It was late on a Thursday afternoon when Matt Cochrane claimed he saw the little person. He did not really see one, but it amused him to say he had, and his lie had lasting consequences.

Matt was bored–he was sixteen, his mobile phone was being recharged, and it was late in the summer holidays. The little town of Five Mile Creek, removed from the Bruce Highway by a scant ten kilometres of badly sealed road, nestled at the foot of the Paluma Range in North Queensland in tropical Australia. It was never a hive of activity, even during the cane harvesting days, but now, in the summer heat, it dripped with sweat and lassitude.

He would like to have been with his mates, sitting in an air-conditioned house, his thumbs working overtime on his phone, texting friends across the room or further afield, but instead, he had to babysit. The very idea made him want to puke, but sometimes these things just had to be endured. His little sister Mia was six today–Matt liked to refer to Mia as his parents’ little mistake (though never in his parents’ hearing), coming as she did later in life–and had invited a gaggle of her friends over to share sugary confections and party games.

The party was now over and everyone had gone home except for two close friends of Mia–Emily and Lily. The three girls had taken armfuls of new plastic toys down to the end of their block. That in itself would have been no problem, but through the end of the long property ran the stream for which Five Mile Creek was named–a shallow reed-filled brook bordered by marshy ground in this section of its slow meander to the Coral Sea. Mia knew she was not allowed there unsupervised, but this was a special occasion. Her mother was too busy clearing up the debris of the party to watch her, so Matt was deputised–unwillingly and complaining loudly–and told to keep an eye on the little girls.

So here he was, sitting with his back to a gum tree on the edge of the boggy ground, picking idly at a pimple on his chin, and watching three little girls playing with Barbie dolls and other unrealistic plastic creations. One of Mia’s other presents, a gangling puppy of indeterminate breed was alternately being cuddled or reprimanded for wandering off. Matt encouraged this latter habit, tossing bits of twig for the puppy, grinning as its coat became grimed with mud. He yawned, suddenly bored with the whole affair.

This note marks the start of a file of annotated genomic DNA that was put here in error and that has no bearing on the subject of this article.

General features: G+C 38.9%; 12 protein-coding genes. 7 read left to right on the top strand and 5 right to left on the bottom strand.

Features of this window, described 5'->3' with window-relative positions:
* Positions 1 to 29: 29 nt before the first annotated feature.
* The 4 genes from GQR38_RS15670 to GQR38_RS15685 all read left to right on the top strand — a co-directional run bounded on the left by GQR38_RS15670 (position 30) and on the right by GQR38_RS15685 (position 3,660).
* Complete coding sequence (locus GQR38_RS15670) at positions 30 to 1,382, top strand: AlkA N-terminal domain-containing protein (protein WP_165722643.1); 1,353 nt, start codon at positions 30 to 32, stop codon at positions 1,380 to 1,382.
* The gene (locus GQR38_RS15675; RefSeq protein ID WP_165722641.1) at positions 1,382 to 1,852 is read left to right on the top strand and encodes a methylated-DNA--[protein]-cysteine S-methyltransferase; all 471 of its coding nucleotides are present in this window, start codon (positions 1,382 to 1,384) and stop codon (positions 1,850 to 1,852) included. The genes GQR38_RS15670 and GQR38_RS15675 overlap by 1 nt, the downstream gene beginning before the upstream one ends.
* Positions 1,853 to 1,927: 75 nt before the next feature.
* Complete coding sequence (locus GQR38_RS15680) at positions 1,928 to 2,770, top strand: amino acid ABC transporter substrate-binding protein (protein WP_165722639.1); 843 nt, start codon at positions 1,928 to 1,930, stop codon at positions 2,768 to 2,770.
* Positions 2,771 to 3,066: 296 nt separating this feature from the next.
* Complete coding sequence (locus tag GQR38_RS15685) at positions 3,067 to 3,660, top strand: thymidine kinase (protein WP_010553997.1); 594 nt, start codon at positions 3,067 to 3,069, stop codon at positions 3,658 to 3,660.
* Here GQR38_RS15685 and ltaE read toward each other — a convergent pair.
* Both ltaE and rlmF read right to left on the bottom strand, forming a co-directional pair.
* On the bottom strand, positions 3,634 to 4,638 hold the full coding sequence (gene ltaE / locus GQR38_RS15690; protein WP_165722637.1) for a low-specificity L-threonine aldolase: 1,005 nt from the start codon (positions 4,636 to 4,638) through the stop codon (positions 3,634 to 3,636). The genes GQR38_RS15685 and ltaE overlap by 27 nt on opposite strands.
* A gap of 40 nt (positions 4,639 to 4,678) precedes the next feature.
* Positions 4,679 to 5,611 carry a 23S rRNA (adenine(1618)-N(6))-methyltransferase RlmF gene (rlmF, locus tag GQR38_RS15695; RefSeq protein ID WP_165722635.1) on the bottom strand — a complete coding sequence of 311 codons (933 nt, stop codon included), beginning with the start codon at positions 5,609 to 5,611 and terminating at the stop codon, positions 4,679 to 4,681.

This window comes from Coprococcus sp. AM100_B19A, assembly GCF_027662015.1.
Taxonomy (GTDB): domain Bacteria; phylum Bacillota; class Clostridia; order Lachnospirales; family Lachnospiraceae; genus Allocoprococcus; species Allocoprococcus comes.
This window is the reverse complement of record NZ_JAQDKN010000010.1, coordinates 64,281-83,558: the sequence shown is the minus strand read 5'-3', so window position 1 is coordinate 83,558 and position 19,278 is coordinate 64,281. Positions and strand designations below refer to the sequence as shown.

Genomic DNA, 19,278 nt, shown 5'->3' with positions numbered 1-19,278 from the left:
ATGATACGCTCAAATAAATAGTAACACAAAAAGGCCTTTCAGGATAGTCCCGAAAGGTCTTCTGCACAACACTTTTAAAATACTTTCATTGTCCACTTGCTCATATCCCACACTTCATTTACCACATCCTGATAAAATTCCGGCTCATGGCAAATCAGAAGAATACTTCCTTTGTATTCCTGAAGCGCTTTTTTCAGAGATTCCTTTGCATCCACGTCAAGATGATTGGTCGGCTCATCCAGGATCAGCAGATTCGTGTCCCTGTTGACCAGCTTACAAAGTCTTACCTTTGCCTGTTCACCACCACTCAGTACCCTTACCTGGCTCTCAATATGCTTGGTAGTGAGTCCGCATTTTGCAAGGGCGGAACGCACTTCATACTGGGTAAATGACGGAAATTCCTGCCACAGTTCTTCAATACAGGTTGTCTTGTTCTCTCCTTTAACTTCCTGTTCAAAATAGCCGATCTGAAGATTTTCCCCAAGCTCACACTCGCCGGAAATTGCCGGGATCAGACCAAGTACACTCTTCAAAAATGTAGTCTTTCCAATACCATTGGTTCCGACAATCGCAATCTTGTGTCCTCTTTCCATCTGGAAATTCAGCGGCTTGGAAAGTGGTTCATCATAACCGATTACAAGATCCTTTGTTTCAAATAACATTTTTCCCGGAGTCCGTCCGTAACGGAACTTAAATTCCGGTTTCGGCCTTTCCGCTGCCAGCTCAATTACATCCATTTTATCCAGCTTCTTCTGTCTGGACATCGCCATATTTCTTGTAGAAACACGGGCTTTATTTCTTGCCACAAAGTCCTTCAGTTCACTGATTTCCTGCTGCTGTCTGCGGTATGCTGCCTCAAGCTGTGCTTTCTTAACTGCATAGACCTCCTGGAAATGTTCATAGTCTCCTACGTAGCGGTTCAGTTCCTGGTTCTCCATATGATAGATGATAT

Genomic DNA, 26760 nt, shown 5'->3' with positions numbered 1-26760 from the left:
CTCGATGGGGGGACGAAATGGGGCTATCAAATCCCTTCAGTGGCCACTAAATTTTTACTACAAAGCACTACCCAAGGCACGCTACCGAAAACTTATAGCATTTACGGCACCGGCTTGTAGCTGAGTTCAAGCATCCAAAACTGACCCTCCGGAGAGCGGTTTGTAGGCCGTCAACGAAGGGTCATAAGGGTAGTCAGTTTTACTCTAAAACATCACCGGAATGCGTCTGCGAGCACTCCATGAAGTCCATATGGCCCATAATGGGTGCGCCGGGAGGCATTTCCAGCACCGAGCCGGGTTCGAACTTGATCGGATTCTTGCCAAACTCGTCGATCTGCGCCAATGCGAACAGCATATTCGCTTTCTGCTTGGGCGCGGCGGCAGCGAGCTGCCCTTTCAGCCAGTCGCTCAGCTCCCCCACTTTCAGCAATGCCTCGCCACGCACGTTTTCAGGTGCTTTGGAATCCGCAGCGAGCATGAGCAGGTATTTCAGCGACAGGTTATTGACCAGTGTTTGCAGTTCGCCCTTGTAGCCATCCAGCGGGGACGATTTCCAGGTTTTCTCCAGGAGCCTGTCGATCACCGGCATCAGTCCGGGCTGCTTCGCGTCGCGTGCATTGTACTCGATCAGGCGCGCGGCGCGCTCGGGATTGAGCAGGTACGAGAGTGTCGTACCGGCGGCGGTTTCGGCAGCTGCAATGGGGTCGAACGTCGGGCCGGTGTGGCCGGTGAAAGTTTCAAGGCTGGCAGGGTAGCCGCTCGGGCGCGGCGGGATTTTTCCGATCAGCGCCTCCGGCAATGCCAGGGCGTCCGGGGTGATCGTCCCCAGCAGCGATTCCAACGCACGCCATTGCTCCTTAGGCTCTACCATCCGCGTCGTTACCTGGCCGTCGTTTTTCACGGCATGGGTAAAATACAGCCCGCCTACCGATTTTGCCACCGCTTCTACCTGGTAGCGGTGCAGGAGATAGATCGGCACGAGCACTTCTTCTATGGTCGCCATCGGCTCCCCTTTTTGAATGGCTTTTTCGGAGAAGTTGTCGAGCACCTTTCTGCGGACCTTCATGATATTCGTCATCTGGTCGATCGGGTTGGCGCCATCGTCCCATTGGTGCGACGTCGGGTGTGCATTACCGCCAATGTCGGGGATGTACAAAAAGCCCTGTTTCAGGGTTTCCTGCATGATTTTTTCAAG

“Hey, Mia, haven’t you had enough yet? Why don’t you go up to the house and watch a movie?”

Mia shook her head. “Don’ wanna.”

Matt looked back to where the puppy had wandered into the brook and stood belly-deep in the sluggish current, yapping at a dragonfly sunning itself on a rock a bare half metre away. The puppy advanced a step and yelped, falling backward and then scrambling ashore, trembling and shaking itself dry. Matt laughed, certain that a crayfish had nipped it.

Mia had looked up when the puppy yelped and now ran to it, pressing its wet and muddy body to her party dress. She alternately petted it and scolded it for wandering away, and a spirit of mischief infected Matt.

“Did you see that? It was amazing.”

“What was? Bad doggy.”

“On that dragonfly. It was a fairy.”

Mia looked at her brother, then at the creek where the dragonfly was flying back and forth over the water, and frowned. “Don’ b’lieve in fairies.”

“What about you, Lily? Emily? You saw it didn’t you?”

Lily seemed unsure and kept silent, but Emily nodded. “Fink so.”

“It was a little man dressed in green…with a hat,” Matt said. “It jumped off when the dragonfly landed in the rushes.”